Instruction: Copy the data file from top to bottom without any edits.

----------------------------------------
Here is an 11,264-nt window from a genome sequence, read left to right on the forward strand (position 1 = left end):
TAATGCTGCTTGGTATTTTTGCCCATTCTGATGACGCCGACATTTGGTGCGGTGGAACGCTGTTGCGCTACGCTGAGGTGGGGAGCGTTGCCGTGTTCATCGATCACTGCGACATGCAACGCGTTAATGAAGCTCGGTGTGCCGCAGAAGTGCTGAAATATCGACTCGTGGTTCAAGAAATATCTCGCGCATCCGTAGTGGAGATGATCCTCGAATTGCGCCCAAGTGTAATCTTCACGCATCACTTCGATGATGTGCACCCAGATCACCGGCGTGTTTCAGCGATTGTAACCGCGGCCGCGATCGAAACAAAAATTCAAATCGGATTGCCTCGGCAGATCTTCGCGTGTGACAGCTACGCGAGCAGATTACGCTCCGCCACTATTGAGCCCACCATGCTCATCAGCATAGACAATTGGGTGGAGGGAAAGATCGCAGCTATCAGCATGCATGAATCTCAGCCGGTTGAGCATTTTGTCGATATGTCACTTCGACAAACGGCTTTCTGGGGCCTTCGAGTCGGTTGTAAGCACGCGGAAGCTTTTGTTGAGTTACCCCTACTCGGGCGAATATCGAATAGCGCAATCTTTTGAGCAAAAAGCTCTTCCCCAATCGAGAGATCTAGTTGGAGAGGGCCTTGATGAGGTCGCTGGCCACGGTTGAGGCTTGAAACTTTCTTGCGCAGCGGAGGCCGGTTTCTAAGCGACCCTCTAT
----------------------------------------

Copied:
Here is an 11,264-nt window from a genome sequence, read left to right on the forward strand (position 1 = left end):
TAATGCTGCTTGGTATTTTTGCCCATTCTGATGACGCCGACATTTGGTGCGGTGGAACGCTGTTGCGCTACGCTGAGGTGGGGAGCGTTGCCGTGTTCATCGATCACTGCGACATGCAACGCGTTAATGAAGCTCGGTGTGCCGCAGAAGTGCTGAAATATCGACTCGTGGTTCAAGAAATATCTCGCGCATCCGTAGTGGAGATGATCCTCGAATTGCGCCCAAGTGTAATCTTCACGCATCACTTCGATGATGTGCACCCAGATCACCGGCGTGTTTCAGCGATTGTAACCGCGGCCGCGATCGAAACAAAAATTCAAATCGGATTGCCTCGGCAGATCTTCGCGTGTGACAGCTACGCGAGCAGATTACGCTCCGCCACTATTGAGCCCACCATGCTCATCAGCATAGACAATTGGGTGGAGGGAAAGATCGCAGCTATCAGCATGCATGAATCTCAGCCGGTTGAGCATTTTGTCGATATGTCACTTCGACAAACGGCTTTCTGGGGCCTTCGAGTCGGTTGTAAGCACGCGGAAGCTTTTGTTGAGTTACCCCTACTCGGGCGAATATCGAATAGCGCAATCTTTTGAGCAAAAAGCTCTTCCCCAATCGAGAGATCTAGTTGGAGAGGGCCTTGATGAGGTCGCTGGCCACGGTTGAGGCTTGAAACTTTCTTGCGCAGCGGAGGCCGGTTTCTAAGCGACCCTCTAT